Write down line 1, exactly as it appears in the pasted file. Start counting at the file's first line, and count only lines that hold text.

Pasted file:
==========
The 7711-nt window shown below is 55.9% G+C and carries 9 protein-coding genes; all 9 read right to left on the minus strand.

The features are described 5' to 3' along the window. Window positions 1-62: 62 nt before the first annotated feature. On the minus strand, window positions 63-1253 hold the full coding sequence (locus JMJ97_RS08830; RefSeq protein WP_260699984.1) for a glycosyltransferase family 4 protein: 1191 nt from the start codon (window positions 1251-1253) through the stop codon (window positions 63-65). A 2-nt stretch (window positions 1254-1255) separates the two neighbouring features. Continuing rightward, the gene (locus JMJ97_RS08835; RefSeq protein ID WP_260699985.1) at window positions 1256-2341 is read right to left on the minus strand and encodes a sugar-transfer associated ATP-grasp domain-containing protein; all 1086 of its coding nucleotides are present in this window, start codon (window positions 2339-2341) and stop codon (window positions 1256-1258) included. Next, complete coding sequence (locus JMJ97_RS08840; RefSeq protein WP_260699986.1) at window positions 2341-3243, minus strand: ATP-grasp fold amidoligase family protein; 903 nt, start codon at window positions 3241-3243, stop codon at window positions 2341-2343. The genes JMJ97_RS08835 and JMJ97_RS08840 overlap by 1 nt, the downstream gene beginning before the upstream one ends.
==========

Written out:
The 7711-nt window shown below is 55.9% G+C and carries 9 protein-coding genes; all 9 read right to left on the minus strand.